1.23 The growth of bank credit which was picking up in H1 of 2018-19, started decelerating in H2 of 2018-19 and further in H1 of 2019-20. The deceleration was witnessed across all major segments of non-food credit, save personal loans which continued to grow at a steady and robust pace. The deceleration in credit growth was most in the services sector. Credit growth to industry also witnessed a significant decline in recent months, both for MSME sector as well as large industries. Agriculture and allied activities benefited from a higher growth of credit (Figure 14).

1.24 Decline in credit growth has been attributed to growing risk aversion of banks that continue to apprehend the build-up of Non-Performing Assets (NPAs). This is despite the admission of more than 2000 corporate insolvency resolution processes between December 2016 and June 2019.

Figure 14: Growth of non-food bank credit

Figure 14 Growth of non-food bank credit

Data Source: RBI

Note: Growth of sectoral credit corresponds to select 41 Scheduled Commercial Banks.

The IBC process contributed to reducing the NPAs from 11.2 per cent of gross advances in March 2018 to 9.3 per cent in March 2019. However, the NPA ratio remains the same six months forward, at 9.3 per cent, in end September 2019.

1.25 The prospects of easy investment in G-secs is possibly running complementary to the risk aversion being displayed by SCBs. During the first eight months of 2019-20, scheduled commercial banks mobilized the same amount of deposits as in the corresponding period of the previous year. Yet, the SCBs chose to invest thrice the amount in G-secs in the current year, as compared to the previous year while reducing their credit off-take by more than four-fifths. It appears that risk aversion towards lending to the private sector has increased in 2019 (Table 4).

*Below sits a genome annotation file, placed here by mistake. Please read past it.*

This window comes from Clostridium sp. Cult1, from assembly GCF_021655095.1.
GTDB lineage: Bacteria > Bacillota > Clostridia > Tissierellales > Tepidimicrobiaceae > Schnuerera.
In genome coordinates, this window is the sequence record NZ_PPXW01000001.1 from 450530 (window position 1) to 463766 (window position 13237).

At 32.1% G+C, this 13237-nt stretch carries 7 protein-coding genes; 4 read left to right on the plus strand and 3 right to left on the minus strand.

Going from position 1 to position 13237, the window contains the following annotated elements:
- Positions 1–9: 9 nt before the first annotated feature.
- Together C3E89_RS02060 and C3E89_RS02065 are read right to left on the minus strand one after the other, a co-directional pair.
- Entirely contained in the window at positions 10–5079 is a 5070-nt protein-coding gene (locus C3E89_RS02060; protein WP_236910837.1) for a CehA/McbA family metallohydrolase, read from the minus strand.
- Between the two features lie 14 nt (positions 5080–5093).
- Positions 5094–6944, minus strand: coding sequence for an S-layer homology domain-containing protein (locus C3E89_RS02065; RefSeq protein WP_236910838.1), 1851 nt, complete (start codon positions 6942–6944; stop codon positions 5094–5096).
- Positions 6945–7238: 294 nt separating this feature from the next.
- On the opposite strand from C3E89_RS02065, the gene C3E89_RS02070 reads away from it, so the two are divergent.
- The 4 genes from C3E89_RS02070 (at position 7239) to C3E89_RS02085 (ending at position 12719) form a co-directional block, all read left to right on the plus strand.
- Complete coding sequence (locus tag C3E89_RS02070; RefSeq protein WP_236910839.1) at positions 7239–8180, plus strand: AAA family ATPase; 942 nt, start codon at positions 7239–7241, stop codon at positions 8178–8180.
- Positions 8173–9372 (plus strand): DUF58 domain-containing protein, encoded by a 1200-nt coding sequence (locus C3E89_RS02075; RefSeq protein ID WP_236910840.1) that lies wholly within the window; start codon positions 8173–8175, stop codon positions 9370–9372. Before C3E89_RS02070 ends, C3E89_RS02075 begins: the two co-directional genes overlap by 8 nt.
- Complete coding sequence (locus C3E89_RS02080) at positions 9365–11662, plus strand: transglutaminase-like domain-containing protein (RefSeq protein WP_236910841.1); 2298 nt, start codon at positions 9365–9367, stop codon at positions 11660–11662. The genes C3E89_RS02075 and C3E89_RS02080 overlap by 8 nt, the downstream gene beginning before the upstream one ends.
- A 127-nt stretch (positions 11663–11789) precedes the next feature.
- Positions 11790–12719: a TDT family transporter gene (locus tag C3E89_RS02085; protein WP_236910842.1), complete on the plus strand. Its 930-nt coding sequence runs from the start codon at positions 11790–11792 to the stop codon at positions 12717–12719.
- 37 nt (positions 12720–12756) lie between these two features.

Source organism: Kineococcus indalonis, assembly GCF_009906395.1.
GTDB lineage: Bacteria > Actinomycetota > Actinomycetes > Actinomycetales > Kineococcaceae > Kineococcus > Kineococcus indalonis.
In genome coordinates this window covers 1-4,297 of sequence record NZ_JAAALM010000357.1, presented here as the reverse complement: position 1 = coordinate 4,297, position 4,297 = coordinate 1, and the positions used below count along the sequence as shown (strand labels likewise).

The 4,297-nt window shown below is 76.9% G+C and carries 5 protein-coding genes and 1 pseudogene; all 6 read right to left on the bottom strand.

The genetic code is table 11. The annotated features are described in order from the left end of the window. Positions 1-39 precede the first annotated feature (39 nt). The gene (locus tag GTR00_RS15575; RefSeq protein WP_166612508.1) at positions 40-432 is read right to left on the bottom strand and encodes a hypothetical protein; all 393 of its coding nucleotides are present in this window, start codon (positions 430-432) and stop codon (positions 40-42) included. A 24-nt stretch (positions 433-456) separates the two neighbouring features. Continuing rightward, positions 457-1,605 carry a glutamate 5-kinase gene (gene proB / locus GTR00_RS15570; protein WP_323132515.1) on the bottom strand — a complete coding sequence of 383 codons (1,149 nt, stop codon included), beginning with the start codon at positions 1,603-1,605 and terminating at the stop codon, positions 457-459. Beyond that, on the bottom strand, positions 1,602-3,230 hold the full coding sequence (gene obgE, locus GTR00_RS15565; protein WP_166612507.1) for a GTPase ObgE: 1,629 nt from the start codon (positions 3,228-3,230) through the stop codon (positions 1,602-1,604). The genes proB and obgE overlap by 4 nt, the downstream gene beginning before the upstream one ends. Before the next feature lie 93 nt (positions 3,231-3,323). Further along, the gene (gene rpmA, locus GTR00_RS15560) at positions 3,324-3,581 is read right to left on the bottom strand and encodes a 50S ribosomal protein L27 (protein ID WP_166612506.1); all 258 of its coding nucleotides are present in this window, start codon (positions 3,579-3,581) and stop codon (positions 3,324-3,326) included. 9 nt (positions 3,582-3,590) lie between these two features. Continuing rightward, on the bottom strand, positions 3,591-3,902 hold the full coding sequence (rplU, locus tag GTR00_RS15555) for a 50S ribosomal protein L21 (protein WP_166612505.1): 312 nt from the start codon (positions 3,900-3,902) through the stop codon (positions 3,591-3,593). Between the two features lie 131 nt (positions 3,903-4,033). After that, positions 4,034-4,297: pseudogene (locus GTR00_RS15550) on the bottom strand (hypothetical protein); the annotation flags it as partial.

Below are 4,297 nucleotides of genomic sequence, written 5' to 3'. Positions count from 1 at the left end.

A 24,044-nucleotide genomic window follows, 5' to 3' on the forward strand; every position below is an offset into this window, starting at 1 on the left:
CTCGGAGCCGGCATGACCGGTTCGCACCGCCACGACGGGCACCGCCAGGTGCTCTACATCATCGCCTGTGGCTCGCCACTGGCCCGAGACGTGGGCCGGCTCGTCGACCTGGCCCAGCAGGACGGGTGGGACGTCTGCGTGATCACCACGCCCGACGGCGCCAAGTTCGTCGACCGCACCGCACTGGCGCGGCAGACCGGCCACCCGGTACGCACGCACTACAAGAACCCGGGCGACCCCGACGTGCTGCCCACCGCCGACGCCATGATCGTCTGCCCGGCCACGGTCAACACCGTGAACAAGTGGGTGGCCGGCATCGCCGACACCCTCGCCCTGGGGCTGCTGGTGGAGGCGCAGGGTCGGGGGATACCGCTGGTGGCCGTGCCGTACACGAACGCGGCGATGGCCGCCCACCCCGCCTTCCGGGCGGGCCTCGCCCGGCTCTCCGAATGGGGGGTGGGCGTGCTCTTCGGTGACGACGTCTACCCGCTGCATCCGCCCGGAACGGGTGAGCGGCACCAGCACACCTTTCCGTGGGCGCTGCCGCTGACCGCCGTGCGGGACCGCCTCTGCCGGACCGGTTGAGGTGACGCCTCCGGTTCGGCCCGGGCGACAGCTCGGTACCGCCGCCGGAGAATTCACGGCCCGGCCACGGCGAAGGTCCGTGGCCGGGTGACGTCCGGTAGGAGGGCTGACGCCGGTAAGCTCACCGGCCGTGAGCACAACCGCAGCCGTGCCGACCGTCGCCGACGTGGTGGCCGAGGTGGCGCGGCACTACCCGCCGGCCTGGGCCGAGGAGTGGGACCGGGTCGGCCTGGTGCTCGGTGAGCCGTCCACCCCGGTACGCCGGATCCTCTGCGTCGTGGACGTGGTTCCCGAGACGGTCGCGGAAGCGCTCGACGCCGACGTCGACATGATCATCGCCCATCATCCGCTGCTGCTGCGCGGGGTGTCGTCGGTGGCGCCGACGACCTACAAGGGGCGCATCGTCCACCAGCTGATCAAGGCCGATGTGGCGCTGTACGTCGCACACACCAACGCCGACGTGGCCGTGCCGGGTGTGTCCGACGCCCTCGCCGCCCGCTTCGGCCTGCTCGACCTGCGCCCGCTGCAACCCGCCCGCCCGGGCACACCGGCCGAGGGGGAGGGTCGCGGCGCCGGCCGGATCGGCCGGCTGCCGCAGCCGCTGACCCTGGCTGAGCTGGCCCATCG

1.26 The risk aversion to lending to the private sector appears to be relatively more in respect of Public Sector Banks (PSBs). As Figure 15 shows, growth of credit from the PSBs was not only much lower than that of private sector banks but credit growth of PSBs also dipped sharply from December 2018 onwards.

External sector performance

1.27 In October and November 2019, major commodity groups have shown a positive growth in exports over the corresponding month of the previous year while imports of major commodity groups have contracted. However, the slower contraction in merchandise exports as compared to imports has so far resulted in improvement in trade balance in 2019-20 (Figure 16).

Table 4: Net Scheduled Commercial Bank Credit (in Rs. lakh crore)

April-November
2018-19 2019-20
Net Credit of Scheduled Commercial Banks 5.07 0.89
Net Aggregate Deposits of Scheduled Commercial Banks 3.87 3.85
Incremental Credit-Deposit Ratio (per cent) 131.0 23.1
Investment in Government Securities 1.07 3.37

Data Source: RBI

Figure 15: Growth in credit of Public & Private Sector Banks

Figure 15 Growth in credit of Public & Private Sector Banks

Data Source: RBI

1.28 The contraction in import bill was partly contributed by a decline in oil prices in the current year as compared to 2018-19 (Figure 17), while slower contraction of exports may have resulted from a pick-up in global activity. The depreciation of real exchange rate since July 2019 may have been supportive of resurgence in India’s exports (Figure 18), though the evidence for exchange rate depreciation contributing to exports seems tenuous (Volume 1, Chapter 5).